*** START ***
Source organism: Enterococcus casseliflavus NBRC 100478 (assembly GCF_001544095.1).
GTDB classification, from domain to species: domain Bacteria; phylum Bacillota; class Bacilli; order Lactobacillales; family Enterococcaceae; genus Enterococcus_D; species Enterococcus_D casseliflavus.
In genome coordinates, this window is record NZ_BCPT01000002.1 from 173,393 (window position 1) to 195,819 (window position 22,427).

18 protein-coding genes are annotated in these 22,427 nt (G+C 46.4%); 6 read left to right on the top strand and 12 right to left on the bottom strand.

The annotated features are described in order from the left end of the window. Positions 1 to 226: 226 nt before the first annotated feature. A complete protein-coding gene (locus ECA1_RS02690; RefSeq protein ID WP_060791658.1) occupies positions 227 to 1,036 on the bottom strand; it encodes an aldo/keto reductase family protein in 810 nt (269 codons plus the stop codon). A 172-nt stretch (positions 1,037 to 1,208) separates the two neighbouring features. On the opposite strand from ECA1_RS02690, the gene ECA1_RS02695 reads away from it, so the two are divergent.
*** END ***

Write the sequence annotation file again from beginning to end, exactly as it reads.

Source organism: Enterococcus casseliflavus NBRC 100478 (assembly GCF_001544095.1).
GTDB classification, from domain to species: domain Bacteria; phylum Bacillota; class Bacilli; order Lactobacillales; family Enterococcaceae; genus Enterococcus_D; species Enterococcus_D casseliflavus.
In genome coordinates, this window is record NZ_BCPT01000002.1 from 173,393 (window position 1) to 195,819 (window position 22,427).

18 protein-coding genes are annotated in these 22,427 nt (G+C 46.4%); 6 read left to right on the top strand and 12 right to left on the bottom strand.

The annotated features are described in order from the left end of the window. Positions 1 to 226: 226 nt before the first annotated feature. A complete protein-coding gene (locus ECA1_RS02690; RefSeq protein ID WP_060791658.1) occupies positions 227 to 1,036 on the bottom strand; it encodes an aldo/keto reductase family protein in 810 nt (269 codons plus the stop codon). A 172-nt stretch (positions 1,037 to 1,208) separates the two neighbouring features. On the opposite strand from ECA1_RS02690, the gene ECA1_RS02695 reads away from it, so the two are divergent.